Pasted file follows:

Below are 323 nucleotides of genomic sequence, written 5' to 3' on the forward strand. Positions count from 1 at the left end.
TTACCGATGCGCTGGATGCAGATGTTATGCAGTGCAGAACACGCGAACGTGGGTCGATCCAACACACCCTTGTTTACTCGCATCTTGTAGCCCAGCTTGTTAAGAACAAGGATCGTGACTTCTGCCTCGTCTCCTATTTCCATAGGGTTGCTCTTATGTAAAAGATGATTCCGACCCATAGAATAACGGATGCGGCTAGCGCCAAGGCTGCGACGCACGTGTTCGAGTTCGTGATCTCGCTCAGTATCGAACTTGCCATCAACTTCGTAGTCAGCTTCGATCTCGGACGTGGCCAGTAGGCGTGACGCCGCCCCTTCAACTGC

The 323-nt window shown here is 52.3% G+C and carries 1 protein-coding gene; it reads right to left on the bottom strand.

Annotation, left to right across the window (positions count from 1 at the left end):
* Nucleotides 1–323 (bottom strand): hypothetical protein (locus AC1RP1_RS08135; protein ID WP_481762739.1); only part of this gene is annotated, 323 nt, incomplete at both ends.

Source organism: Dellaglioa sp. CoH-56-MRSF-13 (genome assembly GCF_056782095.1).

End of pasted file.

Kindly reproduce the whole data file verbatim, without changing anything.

Below are 323 nucleotides of genomic sequence, written 5' to 3' on the forward strand. Positions count from 1 at the left end.
TTACCGATGCGCTGGATGCAGATGTTATGCAGTGCAGAACACGCGAACGTGGGTCGATCCAACACACCCTTGTTTACTCGCATCTTGTAGCCCAGCTTGTTAAGAACAAGGATCGTGACTTCTGCCTCGTCTCCTATTTCCATAGGGTTGCTCTTATGTAAAAGATGATTCCGACCCATAGAATAACGGATGCGGCTAGCGCCAAGGCTGCGACGCACGTGTTCGAGTTCGTGATCTCGCTCAGTATCGAACTTGCCATCAACTTCGTAGTCAGCTTCGATCTCGGACGTGGCCAGTAGGCGTGACGCCGCCCCTTCAACTGC

The 323-nt window shown here is 52.3% G+C and carries 1 protein-coding gene; it reads right to left on the bottom strand.

Annotation, left to right across the window (positions count from 1 at the left end):
* Nucleotides 1–323 (bottom strand): hypothetical protein (locus AC1RP1_RS08135; protein ID WP_481762739.1); only part of this gene is annotated, 323 nt, incomplete at both ends.

Source organism: Dellaglioa sp. CoH-56-MRSF-13 (genome assembly GCF_056782095.1).